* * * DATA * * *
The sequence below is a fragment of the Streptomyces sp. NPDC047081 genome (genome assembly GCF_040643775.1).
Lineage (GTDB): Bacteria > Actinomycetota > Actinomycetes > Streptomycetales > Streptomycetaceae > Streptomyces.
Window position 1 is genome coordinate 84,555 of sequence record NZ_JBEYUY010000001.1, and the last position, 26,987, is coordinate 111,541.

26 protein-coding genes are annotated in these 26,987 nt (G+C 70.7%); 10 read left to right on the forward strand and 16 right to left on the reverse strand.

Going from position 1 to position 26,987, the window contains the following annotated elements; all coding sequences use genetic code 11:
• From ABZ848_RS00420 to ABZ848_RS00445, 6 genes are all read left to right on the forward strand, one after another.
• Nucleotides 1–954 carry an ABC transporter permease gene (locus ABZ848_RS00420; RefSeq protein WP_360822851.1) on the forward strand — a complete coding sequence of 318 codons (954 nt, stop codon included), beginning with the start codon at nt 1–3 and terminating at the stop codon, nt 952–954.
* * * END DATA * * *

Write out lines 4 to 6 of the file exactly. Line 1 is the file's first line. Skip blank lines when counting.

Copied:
26 protein-coding genes are annotated in these 26,987 nt (G+C 70.7%); 10 read left to right on the forward strand and 16 right to left on the reverse strand.

Going from position 1 to position 26,987, the window contains the following annotated elements; all coding sequences use genetic code 11:
• From ABZ848_RS00420 to ABZ848_RS00445, 6 genes are all read left to right on the forward strand, one after another.